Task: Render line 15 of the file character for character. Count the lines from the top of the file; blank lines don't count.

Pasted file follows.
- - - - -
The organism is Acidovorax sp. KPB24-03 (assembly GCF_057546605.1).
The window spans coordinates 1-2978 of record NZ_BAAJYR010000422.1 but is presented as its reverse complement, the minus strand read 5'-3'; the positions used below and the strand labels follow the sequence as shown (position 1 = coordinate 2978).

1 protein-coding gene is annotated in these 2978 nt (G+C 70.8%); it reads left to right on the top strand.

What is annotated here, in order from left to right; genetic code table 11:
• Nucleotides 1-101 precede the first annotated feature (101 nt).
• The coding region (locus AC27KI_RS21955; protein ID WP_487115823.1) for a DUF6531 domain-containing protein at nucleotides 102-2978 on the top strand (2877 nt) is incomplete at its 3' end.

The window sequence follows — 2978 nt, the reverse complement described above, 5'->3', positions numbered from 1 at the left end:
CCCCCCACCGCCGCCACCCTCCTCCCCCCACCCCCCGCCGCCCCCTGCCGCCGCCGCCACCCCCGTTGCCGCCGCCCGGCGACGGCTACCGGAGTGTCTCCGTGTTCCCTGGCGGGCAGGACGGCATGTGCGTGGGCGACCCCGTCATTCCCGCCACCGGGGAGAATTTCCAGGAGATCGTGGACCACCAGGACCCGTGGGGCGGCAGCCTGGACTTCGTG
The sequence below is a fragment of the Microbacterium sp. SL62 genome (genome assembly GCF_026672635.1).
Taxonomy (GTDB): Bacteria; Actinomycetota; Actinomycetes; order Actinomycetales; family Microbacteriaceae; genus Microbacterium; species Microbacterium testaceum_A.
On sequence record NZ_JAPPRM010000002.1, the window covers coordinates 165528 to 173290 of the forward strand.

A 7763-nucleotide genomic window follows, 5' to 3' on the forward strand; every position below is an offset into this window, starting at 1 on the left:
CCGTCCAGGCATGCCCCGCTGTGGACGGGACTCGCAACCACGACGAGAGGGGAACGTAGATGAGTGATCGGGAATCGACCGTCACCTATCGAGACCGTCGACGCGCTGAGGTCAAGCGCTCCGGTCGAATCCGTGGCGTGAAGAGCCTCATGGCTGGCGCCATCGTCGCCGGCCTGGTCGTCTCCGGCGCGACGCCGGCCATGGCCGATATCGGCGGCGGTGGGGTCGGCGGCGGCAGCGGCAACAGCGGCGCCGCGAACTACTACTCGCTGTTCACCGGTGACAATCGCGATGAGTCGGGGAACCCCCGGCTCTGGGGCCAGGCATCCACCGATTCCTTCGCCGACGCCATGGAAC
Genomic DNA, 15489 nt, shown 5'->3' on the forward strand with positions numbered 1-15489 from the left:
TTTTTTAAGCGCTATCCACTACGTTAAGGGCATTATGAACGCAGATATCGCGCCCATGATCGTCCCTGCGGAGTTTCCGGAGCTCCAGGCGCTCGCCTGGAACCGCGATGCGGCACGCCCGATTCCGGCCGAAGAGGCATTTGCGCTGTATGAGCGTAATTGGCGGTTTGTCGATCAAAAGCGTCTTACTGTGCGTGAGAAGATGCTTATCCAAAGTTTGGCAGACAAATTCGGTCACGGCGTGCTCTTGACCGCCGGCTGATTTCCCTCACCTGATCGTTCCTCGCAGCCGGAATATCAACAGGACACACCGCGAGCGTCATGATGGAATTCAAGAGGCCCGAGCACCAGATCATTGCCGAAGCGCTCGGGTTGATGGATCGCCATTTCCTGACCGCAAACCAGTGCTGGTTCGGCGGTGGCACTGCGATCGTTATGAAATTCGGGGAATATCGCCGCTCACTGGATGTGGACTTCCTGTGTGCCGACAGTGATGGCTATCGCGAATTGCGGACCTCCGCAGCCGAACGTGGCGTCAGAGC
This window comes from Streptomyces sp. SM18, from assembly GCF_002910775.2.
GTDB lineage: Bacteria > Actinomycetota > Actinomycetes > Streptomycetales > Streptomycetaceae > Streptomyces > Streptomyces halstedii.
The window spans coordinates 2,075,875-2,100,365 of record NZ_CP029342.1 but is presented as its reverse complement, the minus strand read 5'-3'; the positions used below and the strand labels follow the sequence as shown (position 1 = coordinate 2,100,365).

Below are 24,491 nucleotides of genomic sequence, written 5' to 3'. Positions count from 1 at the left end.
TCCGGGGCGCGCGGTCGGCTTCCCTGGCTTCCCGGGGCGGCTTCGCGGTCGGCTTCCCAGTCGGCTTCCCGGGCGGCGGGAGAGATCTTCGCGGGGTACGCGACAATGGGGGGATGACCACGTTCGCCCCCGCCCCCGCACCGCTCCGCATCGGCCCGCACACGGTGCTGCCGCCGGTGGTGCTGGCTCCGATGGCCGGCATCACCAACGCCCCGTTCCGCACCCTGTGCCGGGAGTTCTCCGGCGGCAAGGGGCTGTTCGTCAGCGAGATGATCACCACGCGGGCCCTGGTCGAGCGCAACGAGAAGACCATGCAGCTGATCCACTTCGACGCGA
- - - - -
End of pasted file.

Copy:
TTTTTTAAGCGCTATCCACTACGTTAAGGGCATTATGAACGCAGATATCGCGCCCATGATCGTCCCTGCGGAGTTTCCGGAGCTCCAGGCGCTCGCCTGGAACCGCGATGCGGCACGCCCGATTCCGGCCGAAGAGGCATTTGCGCTGTATGAGCGTAATTGGCGGTTTGTCGATCAAAAGCGTCTTACTGTGCGTGAGAAGATGCTTATCCAAAGTTTGGCAGACAAATTCGGTCACGGCGTGCTCTTGACCGCCGGCTGATTTCCCTCACCTGATCGTTCCTCGCAGCCGGAATATCAACAGGACACACCGCGAGCGTCATGATGGAATTCAAGAGGCCCGAGCACCAGATCATTGCCGAAGCGCTCGGGTTGATGGATCGCCATTTCCTGACCGCAAACCAGTGCTGGTTCGGCGGTGGCACTGCGATCGTTATGAAATTCGGGGAATATCGCCGCTCACTGGATGTGGACTTCCTGTGTGCCGACAGTGATGGCTATCGCGAATTGCGGACCTCCGCAGCCGAACGTGGCGTCAGAGC